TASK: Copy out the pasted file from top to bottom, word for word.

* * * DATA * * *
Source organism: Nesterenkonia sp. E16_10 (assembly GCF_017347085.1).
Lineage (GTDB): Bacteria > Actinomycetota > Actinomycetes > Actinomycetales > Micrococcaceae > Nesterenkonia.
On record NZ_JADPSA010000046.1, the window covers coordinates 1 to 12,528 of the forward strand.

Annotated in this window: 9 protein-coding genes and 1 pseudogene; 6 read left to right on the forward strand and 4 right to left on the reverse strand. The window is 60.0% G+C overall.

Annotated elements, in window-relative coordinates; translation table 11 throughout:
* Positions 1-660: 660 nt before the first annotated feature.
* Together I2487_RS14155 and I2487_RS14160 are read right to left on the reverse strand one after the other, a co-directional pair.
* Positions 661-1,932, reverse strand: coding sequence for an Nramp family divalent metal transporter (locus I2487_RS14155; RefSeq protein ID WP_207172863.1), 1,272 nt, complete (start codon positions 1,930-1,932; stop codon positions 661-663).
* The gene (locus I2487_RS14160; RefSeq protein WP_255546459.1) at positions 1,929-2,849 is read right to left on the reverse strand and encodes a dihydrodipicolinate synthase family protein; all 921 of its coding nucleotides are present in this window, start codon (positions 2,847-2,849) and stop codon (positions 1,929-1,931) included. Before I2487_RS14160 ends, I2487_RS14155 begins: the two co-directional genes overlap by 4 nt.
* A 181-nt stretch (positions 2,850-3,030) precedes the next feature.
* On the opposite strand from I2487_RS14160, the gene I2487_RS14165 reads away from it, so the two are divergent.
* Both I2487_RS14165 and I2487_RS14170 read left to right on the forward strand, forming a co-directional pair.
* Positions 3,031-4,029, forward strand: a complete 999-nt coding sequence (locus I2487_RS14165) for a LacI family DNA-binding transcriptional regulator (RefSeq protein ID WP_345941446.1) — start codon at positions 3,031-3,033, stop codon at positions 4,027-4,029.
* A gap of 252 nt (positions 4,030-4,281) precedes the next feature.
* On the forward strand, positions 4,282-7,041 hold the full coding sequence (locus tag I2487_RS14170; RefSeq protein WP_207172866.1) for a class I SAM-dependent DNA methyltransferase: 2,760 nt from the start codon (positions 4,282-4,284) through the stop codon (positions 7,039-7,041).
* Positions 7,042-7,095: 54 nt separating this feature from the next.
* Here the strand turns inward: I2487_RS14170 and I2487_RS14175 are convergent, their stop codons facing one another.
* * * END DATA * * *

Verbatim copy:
Source organism: Nesterenkonia sp. E16_10 (assembly GCF_017347085.1).
Lineage (GTDB): Bacteria > Actinomycetota > Actinomycetes > Actinomycetales > Micrococcaceae > Nesterenkonia.
On record NZ_JADPSA010000046.1, the window covers coordinates 1 to 12,528 of the forward strand.

Annotated in this window: 9 protein-coding genes and 1 pseudogene; 6 read left to right on the forward strand and 4 right to left on the reverse strand. The window is 60.0% G+C overall.

Annotated elements, in window-relative coordinates; translation table 11 throughout:
* Positions 1-660: 660 nt before the first annotated feature.
* Together I2487_RS14155 and I2487_RS14160 are read right to left on the reverse strand one after the other, a co-directional pair.
* Positions 661-1,932, reverse strand: coding sequence for an Nramp family divalent metal transporter (locus I2487_RS14155; RefSeq protein ID WP_207172863.1), 1,272 nt, complete (start codon positions 1,930-1,932; stop codon positions 661-663).
* The gene (locus I2487_RS14160; RefSeq protein WP_255546459.1) at positions 1,929-2,849 is read right to left on the reverse strand and encodes a dihydrodipicolinate synthase family protein; all 921 of its coding nucleotides are present in this window, start codon (positions 2,847-2,849) and stop codon (positions 1,929-1,931) included. Before I2487_RS14160 ends, I2487_RS14155 begins: the two co-directional genes overlap by 4 nt.
* A 181-nt stretch (positions 2,850-3,030) precedes the next feature.
* On the opposite strand from I2487_RS14160, the gene I2487_RS14165 reads away from it, so the two are divergent.
* Both I2487_RS14165 and I2487_RS14170 read left to right on the forward strand, forming a co-directional pair.
* Positions 3,031-4,029, forward strand: a complete 999-nt coding sequence (locus I2487_RS14165) for a LacI family DNA-binding transcriptional regulator (RefSeq protein ID WP_345941446.1) — start codon at positions 3,031-3,033, stop codon at positions 4,027-4,029.
* A gap of 252 nt (positions 4,030-4,281) precedes the next feature.
* On the forward strand, positions 4,282-7,041 hold the full coding sequence (locus tag I2487_RS14170; RefSeq protein WP_207172866.1) for a class I SAM-dependent DNA methyltransferase: 2,760 nt from the start codon (positions 4,282-4,284) through the stop codon (positions 7,039-7,041).
* Positions 7,042-7,095: 54 nt separating this feature from the next.
* Here the strand turns inward: I2487_RS14170 and I2487_RS14175 are convergent, their stop codons facing one another.